KC deputy fire chief not concerned after crews have minor problems finding working fire hydrant

KANSAS CITY, Mo. -- It took a couple tries for firefighters to find a working fire hydrant Sunday night after a KC home caught fire, and that has some concerned about how the condition of the city's fire hydrants is affecting public safety.

Outside the home near Linwood Boulevard and Jackson Avenue, you can find fire hydrants every 100-150 feet down the street. Firefighters had to try several Sunday night before they finally got water.

Fire crews said it was no big deal.

"We haven't had a problem with the hydrants, period," KCFD deputy chief James Garrett said.

Garrett said when fire crews pulled up to the fire, firefighters had to try two fire hydrants until they found one that worked. One had a mechanical malfunction; the other had water issues.

"Because it is a mechanical instrument and because mechanical instruments break down from time to time, if one breaks down, we have one right down the street to get it or across the street or something of that sort," the KC fire chief said. "It doesn't slow us up from doing our firefighting at all."

Garrett said faulty hydrants don't slow firefighters down because the pumper trucks show up to a fire with 500 gallons of water on each rig. Firefighters always use that water to begin fighting the fire immediately while others string hose and hook up the the hydrant.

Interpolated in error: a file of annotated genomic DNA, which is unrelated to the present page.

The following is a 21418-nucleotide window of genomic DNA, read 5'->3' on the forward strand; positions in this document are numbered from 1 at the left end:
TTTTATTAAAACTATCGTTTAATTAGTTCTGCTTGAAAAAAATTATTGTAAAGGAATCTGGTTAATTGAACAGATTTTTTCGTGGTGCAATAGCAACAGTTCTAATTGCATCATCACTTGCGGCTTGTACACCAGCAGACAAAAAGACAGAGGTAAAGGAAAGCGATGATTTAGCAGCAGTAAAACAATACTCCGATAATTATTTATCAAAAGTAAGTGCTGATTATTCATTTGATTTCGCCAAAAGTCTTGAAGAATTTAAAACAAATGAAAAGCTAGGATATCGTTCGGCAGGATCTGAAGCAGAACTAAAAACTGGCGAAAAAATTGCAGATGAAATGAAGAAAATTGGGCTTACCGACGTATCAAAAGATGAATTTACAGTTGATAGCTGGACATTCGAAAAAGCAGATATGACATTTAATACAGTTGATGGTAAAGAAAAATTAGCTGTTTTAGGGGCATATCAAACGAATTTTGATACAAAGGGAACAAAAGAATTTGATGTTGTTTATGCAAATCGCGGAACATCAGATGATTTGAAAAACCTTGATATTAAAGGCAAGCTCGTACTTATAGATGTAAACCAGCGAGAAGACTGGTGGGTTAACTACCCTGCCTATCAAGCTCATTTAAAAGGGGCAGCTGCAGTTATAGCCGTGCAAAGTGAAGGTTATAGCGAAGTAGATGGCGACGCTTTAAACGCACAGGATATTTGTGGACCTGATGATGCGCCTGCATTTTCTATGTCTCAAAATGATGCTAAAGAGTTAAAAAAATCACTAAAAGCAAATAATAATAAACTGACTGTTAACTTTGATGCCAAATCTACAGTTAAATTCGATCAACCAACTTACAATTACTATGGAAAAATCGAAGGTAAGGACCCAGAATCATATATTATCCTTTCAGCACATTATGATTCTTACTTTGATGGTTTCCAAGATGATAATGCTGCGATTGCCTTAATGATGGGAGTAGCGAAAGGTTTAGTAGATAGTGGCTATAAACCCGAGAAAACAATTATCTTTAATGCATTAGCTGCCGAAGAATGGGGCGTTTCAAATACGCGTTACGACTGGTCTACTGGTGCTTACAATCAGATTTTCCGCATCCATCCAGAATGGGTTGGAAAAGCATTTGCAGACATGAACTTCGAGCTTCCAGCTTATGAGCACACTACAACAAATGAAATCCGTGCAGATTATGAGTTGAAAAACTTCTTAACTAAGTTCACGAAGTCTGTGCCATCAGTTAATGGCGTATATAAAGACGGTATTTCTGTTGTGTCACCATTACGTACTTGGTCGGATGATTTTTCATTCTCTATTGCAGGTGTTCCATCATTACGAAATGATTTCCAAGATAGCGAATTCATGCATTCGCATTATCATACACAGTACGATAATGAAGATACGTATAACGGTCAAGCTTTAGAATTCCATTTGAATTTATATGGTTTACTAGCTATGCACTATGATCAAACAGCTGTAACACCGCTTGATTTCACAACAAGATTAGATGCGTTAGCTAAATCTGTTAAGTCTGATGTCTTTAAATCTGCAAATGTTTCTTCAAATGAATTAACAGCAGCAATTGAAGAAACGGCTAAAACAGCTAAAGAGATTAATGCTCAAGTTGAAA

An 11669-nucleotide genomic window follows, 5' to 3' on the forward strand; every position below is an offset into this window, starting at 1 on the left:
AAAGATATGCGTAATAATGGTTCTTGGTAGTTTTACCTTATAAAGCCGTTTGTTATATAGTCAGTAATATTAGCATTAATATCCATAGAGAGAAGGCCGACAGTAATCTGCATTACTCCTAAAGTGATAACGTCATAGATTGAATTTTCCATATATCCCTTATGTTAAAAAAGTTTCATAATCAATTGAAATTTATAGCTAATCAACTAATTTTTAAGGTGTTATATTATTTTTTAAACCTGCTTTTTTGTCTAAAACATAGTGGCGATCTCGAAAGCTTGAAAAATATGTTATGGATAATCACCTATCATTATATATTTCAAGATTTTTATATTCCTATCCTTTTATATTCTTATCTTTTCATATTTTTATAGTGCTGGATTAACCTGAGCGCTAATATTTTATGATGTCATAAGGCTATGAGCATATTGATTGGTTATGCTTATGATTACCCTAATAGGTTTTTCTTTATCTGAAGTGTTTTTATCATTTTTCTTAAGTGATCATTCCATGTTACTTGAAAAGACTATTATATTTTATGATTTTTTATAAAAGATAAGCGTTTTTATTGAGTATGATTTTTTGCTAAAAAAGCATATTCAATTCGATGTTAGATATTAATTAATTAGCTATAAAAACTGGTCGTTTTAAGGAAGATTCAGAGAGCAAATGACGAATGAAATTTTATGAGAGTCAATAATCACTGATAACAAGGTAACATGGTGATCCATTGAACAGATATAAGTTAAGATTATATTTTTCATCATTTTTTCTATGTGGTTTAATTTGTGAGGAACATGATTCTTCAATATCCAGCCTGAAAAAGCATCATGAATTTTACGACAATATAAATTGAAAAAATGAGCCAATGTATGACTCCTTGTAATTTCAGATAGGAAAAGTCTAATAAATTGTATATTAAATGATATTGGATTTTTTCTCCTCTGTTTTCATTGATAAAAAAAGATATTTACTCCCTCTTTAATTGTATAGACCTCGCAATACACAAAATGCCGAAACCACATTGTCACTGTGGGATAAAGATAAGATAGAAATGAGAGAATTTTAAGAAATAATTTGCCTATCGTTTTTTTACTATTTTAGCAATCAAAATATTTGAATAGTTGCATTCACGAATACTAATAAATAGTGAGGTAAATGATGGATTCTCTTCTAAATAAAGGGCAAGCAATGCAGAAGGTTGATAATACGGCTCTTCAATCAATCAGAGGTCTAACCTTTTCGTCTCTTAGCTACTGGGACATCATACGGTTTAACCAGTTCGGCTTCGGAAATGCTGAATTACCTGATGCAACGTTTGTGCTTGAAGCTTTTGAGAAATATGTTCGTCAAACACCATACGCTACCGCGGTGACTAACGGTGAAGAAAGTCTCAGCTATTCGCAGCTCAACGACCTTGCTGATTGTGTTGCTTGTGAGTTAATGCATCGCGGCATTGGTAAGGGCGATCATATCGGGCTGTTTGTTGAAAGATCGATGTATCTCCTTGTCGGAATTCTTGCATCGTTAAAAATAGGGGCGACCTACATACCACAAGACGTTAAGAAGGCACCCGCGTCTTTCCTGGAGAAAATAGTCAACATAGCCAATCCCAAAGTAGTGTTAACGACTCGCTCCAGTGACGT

"And what happens then is we have the secondary use of water, which is the fire hydrants, which is catching a plug if you will to make sure we have that secondary source of water to make sure that fire can be extinguished," he said.

The water department declined FOX 4's request for an interview, but in February, FOX 4's Shannon O'Brien talked to Aaron Balliet with the KC Water Department after the city council allotted $3 million for a three-year fire hydrant replacement project.

Balliet said the number of faulty hydrants in the city is not at a crucial number -- but it's getting there.

“There is over 25,000 hydrants in the city, and our goal is to keep it below 1 percent,” Balliet said of the number of broken hydrants. “We are right at that 1 percent

Fire hydrants are inspected once a year by the fire department, which sends those reports to the water department. According to the water department, the hydrants near the fire at Linwood and Jackson had not been inspected since 2013.

The fire hydrant replacement project is scheduled to take three years, but it might be quicker than that. Part of the money allotted is being used to hire an outside contractor to work with city crews to speed up the process.